New Zealand Commercial Design Trends Series NZ Commercial Design Trends Vol. 30/6 - Page 11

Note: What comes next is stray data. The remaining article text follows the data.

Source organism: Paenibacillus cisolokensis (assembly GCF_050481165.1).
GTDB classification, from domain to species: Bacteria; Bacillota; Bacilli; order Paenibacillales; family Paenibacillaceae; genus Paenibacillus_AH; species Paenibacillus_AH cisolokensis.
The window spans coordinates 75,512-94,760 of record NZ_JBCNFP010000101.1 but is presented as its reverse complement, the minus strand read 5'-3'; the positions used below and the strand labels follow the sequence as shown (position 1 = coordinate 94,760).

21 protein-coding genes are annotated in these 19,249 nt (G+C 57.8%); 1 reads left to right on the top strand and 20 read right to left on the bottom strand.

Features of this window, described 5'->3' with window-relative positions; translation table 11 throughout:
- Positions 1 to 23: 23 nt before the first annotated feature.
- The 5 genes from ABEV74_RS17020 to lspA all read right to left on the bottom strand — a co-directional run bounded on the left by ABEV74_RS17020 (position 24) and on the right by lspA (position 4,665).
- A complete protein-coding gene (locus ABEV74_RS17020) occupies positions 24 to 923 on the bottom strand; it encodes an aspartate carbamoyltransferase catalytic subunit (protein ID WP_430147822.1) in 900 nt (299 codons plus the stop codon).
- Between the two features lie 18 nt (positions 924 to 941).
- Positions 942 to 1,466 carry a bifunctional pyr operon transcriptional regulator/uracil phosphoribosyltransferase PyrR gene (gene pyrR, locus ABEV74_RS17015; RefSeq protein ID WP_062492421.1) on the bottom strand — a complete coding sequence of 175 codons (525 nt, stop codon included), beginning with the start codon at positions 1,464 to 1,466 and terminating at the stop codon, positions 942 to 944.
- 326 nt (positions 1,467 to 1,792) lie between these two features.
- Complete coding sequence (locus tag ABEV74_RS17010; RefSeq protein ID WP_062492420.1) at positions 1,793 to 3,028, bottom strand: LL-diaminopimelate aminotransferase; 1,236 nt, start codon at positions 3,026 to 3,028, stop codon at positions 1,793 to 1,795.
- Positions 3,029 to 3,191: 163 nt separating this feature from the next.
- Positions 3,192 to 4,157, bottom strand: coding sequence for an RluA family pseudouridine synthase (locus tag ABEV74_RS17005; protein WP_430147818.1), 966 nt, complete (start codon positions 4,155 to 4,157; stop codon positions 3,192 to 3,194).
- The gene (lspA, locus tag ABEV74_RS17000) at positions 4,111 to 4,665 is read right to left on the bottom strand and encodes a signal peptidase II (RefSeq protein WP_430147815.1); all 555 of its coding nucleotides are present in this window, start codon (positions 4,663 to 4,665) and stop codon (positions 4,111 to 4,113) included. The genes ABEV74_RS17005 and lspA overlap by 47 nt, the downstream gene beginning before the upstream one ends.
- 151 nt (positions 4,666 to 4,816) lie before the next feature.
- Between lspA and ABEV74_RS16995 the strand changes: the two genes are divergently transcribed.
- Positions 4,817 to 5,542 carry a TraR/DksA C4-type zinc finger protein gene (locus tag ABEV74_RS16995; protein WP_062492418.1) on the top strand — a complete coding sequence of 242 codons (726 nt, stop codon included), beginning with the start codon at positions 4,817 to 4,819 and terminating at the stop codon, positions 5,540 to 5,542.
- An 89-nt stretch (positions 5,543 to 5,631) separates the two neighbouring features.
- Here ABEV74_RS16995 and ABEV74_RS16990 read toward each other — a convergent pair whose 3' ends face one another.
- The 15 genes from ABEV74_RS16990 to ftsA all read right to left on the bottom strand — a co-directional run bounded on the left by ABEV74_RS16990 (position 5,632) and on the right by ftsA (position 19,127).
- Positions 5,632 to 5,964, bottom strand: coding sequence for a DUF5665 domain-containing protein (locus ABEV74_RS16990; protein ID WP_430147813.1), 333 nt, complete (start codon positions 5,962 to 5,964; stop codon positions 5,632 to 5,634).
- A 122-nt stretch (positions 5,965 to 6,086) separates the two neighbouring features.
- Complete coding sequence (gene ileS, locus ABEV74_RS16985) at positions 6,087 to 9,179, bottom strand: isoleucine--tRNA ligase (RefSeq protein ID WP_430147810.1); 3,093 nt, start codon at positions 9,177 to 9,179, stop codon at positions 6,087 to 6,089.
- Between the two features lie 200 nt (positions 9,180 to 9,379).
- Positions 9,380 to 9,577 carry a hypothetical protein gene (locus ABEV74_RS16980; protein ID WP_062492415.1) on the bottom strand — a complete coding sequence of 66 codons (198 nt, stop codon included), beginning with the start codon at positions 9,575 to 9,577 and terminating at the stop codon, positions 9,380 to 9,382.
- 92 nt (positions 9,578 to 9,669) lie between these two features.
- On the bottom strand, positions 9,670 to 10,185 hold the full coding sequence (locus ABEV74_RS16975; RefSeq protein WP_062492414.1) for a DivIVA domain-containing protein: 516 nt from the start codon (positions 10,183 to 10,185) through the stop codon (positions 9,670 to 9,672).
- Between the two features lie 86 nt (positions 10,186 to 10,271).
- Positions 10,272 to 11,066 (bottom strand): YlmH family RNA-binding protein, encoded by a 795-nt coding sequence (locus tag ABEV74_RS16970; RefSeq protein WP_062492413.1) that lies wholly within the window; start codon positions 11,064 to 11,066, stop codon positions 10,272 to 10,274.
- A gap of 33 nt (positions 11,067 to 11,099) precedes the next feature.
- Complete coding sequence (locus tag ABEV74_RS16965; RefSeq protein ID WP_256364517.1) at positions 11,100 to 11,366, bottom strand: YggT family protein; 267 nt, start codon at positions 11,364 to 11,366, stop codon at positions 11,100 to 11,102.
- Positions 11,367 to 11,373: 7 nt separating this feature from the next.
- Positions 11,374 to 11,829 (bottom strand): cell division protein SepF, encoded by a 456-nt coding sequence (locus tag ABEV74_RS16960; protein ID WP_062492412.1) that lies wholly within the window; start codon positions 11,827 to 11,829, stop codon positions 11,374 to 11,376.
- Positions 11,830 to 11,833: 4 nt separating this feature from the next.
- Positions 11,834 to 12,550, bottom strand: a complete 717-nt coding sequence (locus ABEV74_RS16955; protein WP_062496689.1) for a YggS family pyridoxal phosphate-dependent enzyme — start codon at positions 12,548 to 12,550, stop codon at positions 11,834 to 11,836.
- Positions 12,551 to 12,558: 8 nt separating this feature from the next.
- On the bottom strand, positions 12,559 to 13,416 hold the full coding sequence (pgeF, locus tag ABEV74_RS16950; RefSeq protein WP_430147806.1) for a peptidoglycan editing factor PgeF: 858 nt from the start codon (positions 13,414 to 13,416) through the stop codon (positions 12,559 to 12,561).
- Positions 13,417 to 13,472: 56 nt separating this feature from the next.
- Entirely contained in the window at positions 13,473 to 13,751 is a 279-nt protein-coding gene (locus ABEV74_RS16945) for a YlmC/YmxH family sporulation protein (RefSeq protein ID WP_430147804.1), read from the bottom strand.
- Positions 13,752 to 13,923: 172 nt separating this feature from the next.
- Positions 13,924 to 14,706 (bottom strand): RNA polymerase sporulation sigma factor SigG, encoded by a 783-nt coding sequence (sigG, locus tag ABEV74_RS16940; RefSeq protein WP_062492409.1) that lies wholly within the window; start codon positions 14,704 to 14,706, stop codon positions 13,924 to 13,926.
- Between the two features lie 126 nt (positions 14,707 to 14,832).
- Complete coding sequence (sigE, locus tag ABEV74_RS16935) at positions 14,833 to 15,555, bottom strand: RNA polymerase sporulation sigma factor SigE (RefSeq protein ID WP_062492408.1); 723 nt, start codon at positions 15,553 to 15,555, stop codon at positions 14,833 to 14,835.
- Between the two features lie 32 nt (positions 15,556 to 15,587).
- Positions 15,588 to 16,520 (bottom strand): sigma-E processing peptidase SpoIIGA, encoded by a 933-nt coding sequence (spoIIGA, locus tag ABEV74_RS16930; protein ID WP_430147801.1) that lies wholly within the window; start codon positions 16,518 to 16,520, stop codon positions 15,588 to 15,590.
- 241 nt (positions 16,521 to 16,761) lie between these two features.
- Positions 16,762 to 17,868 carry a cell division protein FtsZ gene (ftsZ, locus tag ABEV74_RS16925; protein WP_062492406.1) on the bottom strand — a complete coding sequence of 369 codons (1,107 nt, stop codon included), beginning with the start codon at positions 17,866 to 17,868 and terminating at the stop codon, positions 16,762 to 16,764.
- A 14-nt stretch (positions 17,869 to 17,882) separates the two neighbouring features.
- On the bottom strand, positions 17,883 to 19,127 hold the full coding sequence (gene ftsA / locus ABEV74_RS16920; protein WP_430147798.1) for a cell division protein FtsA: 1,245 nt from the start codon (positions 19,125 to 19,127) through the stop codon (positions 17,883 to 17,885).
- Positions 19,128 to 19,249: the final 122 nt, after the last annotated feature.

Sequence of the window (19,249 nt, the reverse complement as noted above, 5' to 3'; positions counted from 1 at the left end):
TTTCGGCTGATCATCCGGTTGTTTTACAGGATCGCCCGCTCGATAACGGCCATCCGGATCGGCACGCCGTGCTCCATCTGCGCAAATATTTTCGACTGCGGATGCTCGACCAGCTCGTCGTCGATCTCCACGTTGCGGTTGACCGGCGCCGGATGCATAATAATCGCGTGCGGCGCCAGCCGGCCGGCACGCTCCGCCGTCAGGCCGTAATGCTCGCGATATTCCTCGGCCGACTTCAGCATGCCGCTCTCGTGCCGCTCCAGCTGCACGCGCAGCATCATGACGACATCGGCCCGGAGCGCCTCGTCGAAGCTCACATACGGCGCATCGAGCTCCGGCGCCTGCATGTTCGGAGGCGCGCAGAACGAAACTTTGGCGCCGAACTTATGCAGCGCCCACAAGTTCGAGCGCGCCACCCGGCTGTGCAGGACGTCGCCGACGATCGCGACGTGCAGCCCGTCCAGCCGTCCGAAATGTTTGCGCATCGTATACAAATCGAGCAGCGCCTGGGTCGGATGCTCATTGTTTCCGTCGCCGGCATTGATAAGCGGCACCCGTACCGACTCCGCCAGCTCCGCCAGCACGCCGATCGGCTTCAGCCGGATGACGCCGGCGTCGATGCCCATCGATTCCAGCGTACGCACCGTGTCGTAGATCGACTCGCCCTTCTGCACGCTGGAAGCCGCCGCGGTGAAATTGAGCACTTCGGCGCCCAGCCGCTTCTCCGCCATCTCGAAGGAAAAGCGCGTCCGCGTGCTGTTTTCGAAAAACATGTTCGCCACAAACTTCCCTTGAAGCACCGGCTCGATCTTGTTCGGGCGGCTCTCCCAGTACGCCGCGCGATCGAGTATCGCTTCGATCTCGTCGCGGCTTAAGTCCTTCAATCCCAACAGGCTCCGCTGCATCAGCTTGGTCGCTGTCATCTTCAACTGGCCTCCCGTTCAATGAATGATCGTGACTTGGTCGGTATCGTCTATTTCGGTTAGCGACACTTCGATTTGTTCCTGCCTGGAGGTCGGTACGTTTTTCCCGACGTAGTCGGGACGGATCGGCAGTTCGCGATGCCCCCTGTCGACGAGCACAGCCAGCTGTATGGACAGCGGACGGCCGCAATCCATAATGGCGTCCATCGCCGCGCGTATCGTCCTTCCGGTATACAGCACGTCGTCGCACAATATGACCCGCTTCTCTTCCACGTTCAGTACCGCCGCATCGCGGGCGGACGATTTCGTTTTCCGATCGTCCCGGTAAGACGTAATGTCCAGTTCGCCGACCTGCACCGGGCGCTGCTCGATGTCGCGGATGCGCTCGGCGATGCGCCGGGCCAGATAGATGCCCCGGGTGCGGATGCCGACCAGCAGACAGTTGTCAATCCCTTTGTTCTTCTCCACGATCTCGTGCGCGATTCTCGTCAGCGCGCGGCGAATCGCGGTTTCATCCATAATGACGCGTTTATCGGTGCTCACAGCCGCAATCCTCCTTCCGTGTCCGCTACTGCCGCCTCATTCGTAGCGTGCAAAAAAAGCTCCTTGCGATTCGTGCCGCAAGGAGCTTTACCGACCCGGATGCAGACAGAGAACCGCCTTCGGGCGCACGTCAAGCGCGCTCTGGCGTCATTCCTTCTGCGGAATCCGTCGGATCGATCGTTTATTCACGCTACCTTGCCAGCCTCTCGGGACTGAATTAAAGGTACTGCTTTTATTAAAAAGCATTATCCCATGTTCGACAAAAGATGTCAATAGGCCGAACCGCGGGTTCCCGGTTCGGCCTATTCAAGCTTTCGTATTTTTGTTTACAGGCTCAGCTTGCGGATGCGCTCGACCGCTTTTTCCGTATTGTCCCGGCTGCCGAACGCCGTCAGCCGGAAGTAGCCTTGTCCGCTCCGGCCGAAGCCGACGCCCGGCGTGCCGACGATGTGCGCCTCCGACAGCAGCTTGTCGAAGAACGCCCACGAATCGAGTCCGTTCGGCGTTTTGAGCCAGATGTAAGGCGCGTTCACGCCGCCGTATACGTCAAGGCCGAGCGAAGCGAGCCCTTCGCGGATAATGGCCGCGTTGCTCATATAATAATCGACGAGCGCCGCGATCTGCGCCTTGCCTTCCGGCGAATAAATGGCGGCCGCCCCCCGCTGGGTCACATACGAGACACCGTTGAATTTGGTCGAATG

Preceding pages and below: The Three35 mixed-use precinct by Jasmax presents a dramatic face to the street. The project comprises two near-identical buildings enclosing a green courtyard with a carpark building tucked discreetly behind. In the three years following one of New Zealand’s most significant natural disasters, Christchurch architects have had to bring fresh focus to their designs. Expansive, versatile floorplates and energy efficiency are ever key drivers, but now resilience, social-mindedness and a quest to reanimate the city streetscape are also part of the agenda. Three35, by Jasmax with architect Richard Hayman at the helm, comprises two, three-storey mixed-use office-and-retail blocks and a discreet, highly automated garage at the rear. “The vision for this job was to create a desirable office-and-mixed use precinct that responds well to, and enhances, its local context,” says Hayman. “Lincoln Road is a main arterial route in and out of Addington, an area of flux both pre and post quake. “The precinct has a central, 100m-long street presence and a commanding corner position in this emerging inner-city suburb. In response to the prime setting, the decision was made to challenge set-back rules to create a higher quality street environment. This move would also free up a quarter of the site for usable outdoor space. “With this approved, we designed the precinct as two similar rectilinear office blocks, and pushed these to the front of the site. This arrangement allows the life of the building occupants – whether offices or retail – to engage with the street. The simple forms also result in large, flexible floorplates. The carpark building is tucked in behind, with vehicular access from a side street. This contrasts the more traditional model in the area, where the building is set back, presenting the rather utilitarian sight of parked cars to the street.” The greater design picture for Three35 was to contribute to the social fabric of the community. To this end, the area between the buildings was utilised as an internal grassed courtyard, a facility previously lacking in Addington. There are no gates, and passers-by, as well as workers from both buildings, are encouraged to use the open space. To create a strong architectural presence, both buildings have angled front facades, presenting changing aspects when viewed from different directions. Tall windows and doors at ground level offer glimpses into offices or access into retail spaces. Three35’s impressive black facades are made even more dramatic by a brise soleil – a series of vertical and horizontal black powdercoated aluminium fins applied to the curtain wall facade. This functions as an aesthetic link that ties the two buildings together and provides passive shading. The dramatic livery is continued in other ways, too. Central lobbies are clad in black-backed glass. Set beside these, internal social stairs are highly visible from the courtyard, further animating the design. These stairs feature a custom laser-cut balustrading that continues the look of the black SEARCH | SAVE | SHARE AT 9